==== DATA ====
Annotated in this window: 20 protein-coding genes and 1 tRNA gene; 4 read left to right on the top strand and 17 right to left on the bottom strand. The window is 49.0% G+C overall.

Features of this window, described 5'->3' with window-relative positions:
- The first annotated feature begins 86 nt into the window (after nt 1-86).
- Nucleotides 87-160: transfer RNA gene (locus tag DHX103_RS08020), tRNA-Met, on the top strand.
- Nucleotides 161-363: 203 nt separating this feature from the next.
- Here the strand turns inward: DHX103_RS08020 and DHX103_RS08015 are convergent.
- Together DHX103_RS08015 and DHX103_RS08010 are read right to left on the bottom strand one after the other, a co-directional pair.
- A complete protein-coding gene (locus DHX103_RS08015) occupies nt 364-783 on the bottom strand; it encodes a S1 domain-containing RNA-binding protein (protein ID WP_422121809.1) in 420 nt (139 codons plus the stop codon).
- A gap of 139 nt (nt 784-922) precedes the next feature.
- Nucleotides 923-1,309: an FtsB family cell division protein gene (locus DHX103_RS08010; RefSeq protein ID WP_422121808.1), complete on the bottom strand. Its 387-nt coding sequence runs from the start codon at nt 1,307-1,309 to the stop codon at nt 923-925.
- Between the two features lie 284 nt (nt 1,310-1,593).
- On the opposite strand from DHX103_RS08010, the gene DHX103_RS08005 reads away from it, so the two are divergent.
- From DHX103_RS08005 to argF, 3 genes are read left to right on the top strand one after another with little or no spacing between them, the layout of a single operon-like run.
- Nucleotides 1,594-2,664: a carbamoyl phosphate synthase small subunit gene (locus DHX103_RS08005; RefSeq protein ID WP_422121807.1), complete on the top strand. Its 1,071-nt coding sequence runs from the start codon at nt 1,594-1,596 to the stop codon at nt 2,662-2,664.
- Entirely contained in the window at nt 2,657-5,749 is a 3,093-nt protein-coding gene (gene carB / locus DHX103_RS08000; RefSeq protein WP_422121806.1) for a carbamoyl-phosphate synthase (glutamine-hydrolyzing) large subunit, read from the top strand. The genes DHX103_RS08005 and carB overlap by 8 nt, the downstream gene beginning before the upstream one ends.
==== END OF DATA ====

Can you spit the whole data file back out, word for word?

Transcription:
Annotated in this window: 20 protein-coding genes and 1 tRNA gene; 4 read left to right on the top strand and 17 right to left on the bottom strand. The window is 49.0% G+C overall.

Features of this window, described 5'->3' with window-relative positions:
- The first annotated feature begins 86 nt into the window (after nt 1-86).
- Nucleotides 87-160: transfer RNA gene (locus tag DHX103_RS08020), tRNA-Met, on the top strand.
- Nucleotides 161-363: 203 nt separating this feature from the next.
- Here the strand turns inward: DHX103_RS08020 and DHX103_RS08015 are convergent.
- Together DHX103_RS08015 and DHX103_RS08010 are read right to left on the bottom strand one after the other, a co-directional pair.
- A complete protein-coding gene (locus DHX103_RS08015) occupies nt 364-783 on the bottom strand; it encodes a S1 domain-containing RNA-binding protein (protein ID WP_422121809.1) in 420 nt (139 codons plus the stop codon).
- A gap of 139 nt (nt 784-922) precedes the next feature.
- Nucleotides 923-1,309: an FtsB family cell division protein gene (locus DHX103_RS08010; RefSeq protein ID WP_422121808.1), complete on the bottom strand. Its 387-nt coding sequence runs from the start codon at nt 1,307-1,309 to the stop codon at nt 923-925.
- Between the two features lie 284 nt (nt 1,310-1,593).
- On the opposite strand from DHX103_RS08010, the gene DHX103_RS08005 reads away from it, so the two are divergent.
- From DHX103_RS08005 to argF, 3 genes are read left to right on the top strand one after another with little or no spacing between them, the layout of a single operon-like run.
- Nucleotides 1,594-2,664: a carbamoyl phosphate synthase small subunit gene (locus DHX103_RS08005; RefSeq protein ID WP_422121807.1), complete on the top strand. Its 1,071-nt coding sequence runs from the start codon at nt 1,594-1,596 to the stop codon at nt 2,662-2,664.
- Entirely contained in the window at nt 2,657-5,749 is a 3,093-nt protein-coding gene (gene carB / locus DHX103_RS08000; RefSeq protein WP_422121806.1) for a carbamoyl-phosphate synthase (glutamine-hydrolyzing) large subunit, read from the top strand. The genes DHX103_RS08005 and carB overlap by 8 nt, the downstream gene beginning before the upstream one ends.